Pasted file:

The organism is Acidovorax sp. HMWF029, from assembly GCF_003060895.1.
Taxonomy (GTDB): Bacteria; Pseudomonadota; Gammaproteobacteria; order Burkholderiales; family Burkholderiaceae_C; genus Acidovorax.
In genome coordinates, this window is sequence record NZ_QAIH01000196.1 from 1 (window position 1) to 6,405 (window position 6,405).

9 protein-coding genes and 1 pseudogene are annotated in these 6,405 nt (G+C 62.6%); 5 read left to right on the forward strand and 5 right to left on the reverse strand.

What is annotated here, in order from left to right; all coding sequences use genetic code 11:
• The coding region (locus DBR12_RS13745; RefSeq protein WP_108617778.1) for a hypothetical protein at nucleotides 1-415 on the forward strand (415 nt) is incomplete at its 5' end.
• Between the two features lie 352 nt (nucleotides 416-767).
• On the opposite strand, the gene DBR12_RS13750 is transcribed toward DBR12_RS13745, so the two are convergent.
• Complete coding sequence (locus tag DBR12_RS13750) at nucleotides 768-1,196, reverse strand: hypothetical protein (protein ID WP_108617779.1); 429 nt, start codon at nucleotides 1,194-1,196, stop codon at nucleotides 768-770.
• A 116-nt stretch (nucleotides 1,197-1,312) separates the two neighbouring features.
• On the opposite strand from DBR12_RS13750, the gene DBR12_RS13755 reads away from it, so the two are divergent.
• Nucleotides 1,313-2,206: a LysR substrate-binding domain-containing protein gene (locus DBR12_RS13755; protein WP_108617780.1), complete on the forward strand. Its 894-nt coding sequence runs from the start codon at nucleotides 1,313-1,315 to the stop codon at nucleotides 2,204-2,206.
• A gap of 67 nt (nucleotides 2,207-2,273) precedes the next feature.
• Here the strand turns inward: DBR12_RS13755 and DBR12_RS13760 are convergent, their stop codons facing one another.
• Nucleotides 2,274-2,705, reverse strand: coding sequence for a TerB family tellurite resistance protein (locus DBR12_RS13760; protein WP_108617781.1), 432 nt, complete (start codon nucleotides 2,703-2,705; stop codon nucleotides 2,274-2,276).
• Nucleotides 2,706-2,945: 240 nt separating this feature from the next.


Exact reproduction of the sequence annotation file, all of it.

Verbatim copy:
The organism is Acidovorax sp. HMWF029, from assembly GCF_003060895.1.
Taxonomy (GTDB): Bacteria; Pseudomonadota; Gammaproteobacteria; order Burkholderiales; family Burkholderiaceae_C; genus Acidovorax.
In genome coordinates, this window is sequence record NZ_QAIH01000196.1 from 1 (window position 1) to 6,405 (window position 6,405).

9 protein-coding genes and 1 pseudogene are annotated in these 6,405 nt (G+C 62.6%); 5 read left to right on the forward strand and 5 right to left on the reverse strand.

What is annotated here, in order from left to right; all coding sequences use genetic code 11:
• The coding region (locus DBR12_RS13745; RefSeq protein WP_108617778.1) for a hypothetical protein at nucleotides 1-415 on the forward strand (415 nt) is incomplete at its 5' end.
• Between the two features lie 352 nt (nucleotides 416-767).
• On the opposite strand, the gene DBR12_RS13750 is transcribed toward DBR12_RS13745, so the two are convergent.
• Complete coding sequence (locus tag DBR12_RS13750) at nucleotides 768-1,196, reverse strand: hypothetical protein (protein ID WP_108617779.1); 429 nt, start codon at nucleotides 1,194-1,196, stop codon at nucleotides 768-770.
• A 116-nt stretch (nucleotides 1,197-1,312) separates the two neighbouring features.
• On the opposite strand from DBR12_RS13750, the gene DBR12_RS13755 reads away from it, so the two are divergent.
• Nucleotides 1,313-2,206: a LysR substrate-binding domain-containing protein gene (locus DBR12_RS13755; protein WP_108617780.1), complete on the forward strand. Its 894-nt coding sequence runs from the start codon at nucleotides 1,313-1,315 to the stop codon at nucleotides 2,204-2,206.
• A gap of 67 nt (nucleotides 2,207-2,273) precedes the next feature.
• Here the strand turns inward: DBR12_RS13755 and DBR12_RS13760 are convergent, their stop codons facing one another.
• Nucleotides 2,274-2,705, reverse strand: coding sequence for a TerB family tellurite resistance protein (locus DBR12_RS13760; protein WP_108617781.1), 432 nt, complete (start codon nucleotides 2,703-2,705; stop codon nucleotides 2,274-2,276).
• Nucleotides 2,706-2,945: 240 nt separating this feature from the next.